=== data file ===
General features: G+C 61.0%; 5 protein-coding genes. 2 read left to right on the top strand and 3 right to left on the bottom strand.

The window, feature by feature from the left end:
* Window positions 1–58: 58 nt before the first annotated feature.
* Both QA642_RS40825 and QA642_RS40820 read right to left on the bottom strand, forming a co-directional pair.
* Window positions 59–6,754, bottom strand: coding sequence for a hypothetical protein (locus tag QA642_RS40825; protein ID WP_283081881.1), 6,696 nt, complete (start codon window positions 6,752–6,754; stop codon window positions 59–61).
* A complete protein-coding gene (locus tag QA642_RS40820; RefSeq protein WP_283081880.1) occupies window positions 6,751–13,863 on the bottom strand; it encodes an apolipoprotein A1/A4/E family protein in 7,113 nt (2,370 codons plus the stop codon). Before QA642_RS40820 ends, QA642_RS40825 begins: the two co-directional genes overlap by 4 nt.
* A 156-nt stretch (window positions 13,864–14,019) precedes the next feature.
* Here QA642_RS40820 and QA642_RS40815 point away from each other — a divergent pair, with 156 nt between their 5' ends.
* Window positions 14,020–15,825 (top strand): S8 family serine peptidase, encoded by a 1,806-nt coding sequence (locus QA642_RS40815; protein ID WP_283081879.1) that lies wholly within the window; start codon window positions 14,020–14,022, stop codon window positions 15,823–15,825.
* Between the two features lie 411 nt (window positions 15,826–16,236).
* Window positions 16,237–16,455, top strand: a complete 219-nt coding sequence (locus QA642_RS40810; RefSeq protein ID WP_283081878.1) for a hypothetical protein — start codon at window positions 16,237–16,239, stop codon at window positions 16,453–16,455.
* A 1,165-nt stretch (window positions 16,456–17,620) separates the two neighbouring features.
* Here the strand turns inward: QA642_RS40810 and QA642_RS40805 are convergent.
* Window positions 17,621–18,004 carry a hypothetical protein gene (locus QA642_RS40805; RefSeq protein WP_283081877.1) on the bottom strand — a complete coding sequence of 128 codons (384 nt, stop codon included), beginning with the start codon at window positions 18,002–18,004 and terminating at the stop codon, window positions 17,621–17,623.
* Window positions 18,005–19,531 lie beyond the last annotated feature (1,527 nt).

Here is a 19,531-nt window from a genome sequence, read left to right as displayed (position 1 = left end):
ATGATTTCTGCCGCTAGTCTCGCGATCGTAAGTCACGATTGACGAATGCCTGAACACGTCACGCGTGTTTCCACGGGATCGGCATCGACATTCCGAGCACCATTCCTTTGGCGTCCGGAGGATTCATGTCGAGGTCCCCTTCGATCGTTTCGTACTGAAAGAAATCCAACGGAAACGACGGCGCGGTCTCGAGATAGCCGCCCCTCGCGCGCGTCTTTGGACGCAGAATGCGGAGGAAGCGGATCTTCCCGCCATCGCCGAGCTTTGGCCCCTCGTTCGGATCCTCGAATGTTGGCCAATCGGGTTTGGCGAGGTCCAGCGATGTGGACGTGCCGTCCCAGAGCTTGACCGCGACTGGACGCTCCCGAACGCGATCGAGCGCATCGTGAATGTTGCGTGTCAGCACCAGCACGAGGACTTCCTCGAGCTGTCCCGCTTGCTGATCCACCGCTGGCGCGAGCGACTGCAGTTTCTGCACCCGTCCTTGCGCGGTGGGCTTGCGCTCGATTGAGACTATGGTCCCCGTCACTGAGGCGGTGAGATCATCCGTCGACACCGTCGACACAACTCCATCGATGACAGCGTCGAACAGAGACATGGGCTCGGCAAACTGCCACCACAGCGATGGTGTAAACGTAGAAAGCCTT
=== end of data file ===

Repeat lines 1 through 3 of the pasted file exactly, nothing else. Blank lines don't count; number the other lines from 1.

General features: G+C 61.0%; 5 protein-coding genes. 2 read left to right on the top strand and 3 right to left on the bottom strand.

The window, feature by feature from the left end:
* Window positions 1–58: 58 nt before the first annotated feature.